Labour and income

Trends

Flexible employment

Flexible forms of work are on the rise in the Netherlands. In 2016, more than 1.8 million people – i.e. over one-fifth of the Dutch labour force – were in flexible employment, up from merely 1.1 million in 2003. Between 2003 and 2016 the number of on-call (standby) and replacement workers even more than doubled, while the number of permanent workers declined from nearly 5.7 million (2003) to just over 5.2 million (2016).



Flexible arrangements offer employers the possibility to hire more staff during peak demand and reduce personnel costs in less favourable times. Employees themselves may also regard flexible arrangements as positive. One-third of ‘flex workers’ indicate they prefer flexibility or have no need for job security. However, the majority of flex workers state they have no other choice: they were hired recently by their employer (38 percent) or have not been successful in securing permanent work (30 percent). The disadvantages of flexible employment are a greater lack of employment and income security compared to a permanent contract; a lower income on average, compared to permanent employees; as well as highly variable income levels on average depending on type of contract. This variability is related to differences in number of hours worked, age, educational attainment level and branch of industry (other factors not precluded).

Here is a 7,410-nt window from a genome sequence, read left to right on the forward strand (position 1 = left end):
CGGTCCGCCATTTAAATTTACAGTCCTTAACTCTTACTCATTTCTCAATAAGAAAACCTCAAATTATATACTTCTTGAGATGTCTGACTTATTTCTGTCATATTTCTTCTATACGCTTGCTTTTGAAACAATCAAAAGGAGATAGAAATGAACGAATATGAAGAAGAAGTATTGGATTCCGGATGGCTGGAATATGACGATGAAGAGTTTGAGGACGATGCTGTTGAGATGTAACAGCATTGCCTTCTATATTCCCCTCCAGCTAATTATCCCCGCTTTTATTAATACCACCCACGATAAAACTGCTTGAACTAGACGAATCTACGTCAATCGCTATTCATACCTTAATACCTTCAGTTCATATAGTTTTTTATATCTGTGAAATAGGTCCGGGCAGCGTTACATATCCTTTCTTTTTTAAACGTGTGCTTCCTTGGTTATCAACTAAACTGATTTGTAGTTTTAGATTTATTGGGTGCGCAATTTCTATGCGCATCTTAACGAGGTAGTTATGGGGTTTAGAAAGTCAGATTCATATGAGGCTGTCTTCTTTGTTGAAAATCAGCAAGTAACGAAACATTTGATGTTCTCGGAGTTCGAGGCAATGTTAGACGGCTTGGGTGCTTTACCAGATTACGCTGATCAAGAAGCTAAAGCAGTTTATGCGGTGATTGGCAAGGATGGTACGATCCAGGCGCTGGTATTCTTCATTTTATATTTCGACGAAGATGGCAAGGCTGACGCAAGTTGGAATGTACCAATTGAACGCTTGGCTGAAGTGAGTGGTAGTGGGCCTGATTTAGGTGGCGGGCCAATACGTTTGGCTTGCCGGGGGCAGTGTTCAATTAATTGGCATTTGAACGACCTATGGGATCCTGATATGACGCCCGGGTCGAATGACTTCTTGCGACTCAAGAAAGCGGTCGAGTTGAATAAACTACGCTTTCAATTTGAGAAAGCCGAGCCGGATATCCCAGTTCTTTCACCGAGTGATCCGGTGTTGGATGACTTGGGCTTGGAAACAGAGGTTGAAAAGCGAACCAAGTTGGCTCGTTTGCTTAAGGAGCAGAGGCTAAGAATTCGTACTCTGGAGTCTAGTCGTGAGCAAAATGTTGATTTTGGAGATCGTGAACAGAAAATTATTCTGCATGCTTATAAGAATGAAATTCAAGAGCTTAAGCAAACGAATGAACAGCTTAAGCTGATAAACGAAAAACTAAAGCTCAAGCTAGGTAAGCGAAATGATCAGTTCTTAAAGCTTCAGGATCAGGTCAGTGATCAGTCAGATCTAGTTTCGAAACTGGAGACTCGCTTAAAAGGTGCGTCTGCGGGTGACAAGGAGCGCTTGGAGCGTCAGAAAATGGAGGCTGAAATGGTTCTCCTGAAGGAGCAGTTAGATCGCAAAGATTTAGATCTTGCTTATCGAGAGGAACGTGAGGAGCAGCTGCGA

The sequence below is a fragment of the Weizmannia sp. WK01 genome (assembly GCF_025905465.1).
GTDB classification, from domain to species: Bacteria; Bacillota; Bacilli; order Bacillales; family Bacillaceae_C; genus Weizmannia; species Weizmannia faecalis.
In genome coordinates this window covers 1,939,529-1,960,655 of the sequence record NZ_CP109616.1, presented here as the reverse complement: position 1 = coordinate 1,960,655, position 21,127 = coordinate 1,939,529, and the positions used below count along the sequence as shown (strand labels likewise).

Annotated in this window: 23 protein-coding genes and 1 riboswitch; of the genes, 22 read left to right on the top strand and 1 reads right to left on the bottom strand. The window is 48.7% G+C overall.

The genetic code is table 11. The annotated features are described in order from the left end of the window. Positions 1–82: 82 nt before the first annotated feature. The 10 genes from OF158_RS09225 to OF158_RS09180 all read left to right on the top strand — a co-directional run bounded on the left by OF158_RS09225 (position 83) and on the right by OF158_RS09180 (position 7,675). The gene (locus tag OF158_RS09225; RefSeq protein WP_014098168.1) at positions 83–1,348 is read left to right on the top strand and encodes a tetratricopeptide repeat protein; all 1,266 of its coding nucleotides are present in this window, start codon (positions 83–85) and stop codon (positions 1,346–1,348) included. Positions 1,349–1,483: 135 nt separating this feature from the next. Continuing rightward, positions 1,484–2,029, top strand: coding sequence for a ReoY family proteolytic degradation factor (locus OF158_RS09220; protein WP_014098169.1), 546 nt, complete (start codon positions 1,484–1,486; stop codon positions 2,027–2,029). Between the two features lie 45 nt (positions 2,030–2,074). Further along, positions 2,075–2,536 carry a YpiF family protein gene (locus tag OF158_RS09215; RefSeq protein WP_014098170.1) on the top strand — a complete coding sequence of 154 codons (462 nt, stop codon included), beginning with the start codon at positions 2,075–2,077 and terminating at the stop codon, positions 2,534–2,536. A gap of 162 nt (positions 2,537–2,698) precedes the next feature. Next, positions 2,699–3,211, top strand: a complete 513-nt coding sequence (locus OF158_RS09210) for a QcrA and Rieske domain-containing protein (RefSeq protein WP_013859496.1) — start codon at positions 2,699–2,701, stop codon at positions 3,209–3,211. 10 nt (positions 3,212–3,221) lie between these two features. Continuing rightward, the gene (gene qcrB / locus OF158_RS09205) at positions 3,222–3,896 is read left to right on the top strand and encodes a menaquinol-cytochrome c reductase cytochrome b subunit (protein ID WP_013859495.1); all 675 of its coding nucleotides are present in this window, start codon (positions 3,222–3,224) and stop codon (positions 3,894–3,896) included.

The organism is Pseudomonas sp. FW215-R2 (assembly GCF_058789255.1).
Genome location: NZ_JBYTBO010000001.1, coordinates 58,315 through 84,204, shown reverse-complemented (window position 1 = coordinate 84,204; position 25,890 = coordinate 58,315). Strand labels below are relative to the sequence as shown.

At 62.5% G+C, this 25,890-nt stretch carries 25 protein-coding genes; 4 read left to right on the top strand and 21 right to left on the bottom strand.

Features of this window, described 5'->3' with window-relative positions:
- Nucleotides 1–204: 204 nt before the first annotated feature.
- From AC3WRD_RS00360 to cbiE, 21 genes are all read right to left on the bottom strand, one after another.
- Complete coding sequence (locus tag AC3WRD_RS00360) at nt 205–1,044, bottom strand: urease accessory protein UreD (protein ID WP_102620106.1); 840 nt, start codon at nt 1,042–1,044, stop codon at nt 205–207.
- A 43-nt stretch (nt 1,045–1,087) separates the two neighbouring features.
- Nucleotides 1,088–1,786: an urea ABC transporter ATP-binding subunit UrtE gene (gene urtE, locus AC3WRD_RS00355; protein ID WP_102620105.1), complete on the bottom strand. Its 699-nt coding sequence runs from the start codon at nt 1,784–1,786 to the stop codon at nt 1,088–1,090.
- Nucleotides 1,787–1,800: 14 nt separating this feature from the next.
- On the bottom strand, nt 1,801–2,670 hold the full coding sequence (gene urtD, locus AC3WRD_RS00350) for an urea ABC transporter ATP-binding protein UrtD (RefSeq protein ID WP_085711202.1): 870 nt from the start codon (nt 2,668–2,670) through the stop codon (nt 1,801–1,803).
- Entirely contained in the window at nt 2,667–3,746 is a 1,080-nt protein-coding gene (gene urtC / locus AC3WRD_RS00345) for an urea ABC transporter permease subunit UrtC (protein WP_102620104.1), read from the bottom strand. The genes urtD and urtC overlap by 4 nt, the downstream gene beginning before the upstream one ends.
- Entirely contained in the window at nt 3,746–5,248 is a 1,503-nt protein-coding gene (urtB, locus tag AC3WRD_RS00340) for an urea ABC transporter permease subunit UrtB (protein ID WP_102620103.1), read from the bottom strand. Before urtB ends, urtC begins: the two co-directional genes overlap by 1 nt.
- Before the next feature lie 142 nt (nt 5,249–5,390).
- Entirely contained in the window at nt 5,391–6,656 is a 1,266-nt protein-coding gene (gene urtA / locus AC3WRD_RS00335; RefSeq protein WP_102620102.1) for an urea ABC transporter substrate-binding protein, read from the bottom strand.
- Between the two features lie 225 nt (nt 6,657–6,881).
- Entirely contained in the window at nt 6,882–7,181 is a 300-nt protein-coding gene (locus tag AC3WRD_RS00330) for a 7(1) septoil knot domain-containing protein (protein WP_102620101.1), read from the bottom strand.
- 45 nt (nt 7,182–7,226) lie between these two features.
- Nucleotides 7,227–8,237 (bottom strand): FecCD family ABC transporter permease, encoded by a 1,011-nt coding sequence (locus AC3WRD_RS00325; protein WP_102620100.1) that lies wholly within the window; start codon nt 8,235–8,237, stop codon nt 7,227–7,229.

Permanent jobs are held by 28 percent of young people (15 to 24 years) and 68 percent of older people (45 to 74 years). As for unemployment, this affects 10.8 percent of young people (15 to 24 years) and 5.6 percent of older people (45 to 74 years. The share of unemployed who are successful in finding a job is 51 percent among the young age group (15 to 24 years) and 26 percent among the older age group (45 to 74 years). The share of employed people who lose their job is 3.5 percent among the young (15 to 24 years) and 1.9 percent among the older group (45 to 74 years).

Who are these flex workers?

Flex workers are defined as people who have either a fixed-term contract or flexible hours. This group comprises seven different categories: temporary employees with prospects for permanent employment and a fixed number of hours; temporary employees with a fixed-term contract for 1 year or more and fixed hours; temporary employees with a fixed-term contract for less than 1 year and fixed hours; on-call and replacement employees; workers hired through temporary employment agencies; permanent employees with flexible hours; and temporary employees with flexible hours. This chapter highlights four of the categories which are more easily distinguished due to differences in age, educational attainment and working hours:

  1. Temporary employees with prospects for permanent employment and fixed hours are often relatively young (25 to 35 years) and highly educated. They mostly work full time.
  2. Permanent flex workers with flexible hours: this group has an equal male/female ratio. Almost half are under the age of 25, over half are no longer in education. They are relatively often employed by small trading companies and in the hotel and restaurant sector. Slightly under 54 percent work less than 20 hours per week.
  3. Among workers hired through temporary employment agencies, the share of male workers (62 percent) and the share of workers with a non-western background (31 percent) are relatively high. They are often middle-aged, while half are medium-skilled workers. Over half work full time and 63 percent work for a large company, often in manufacturing or construction.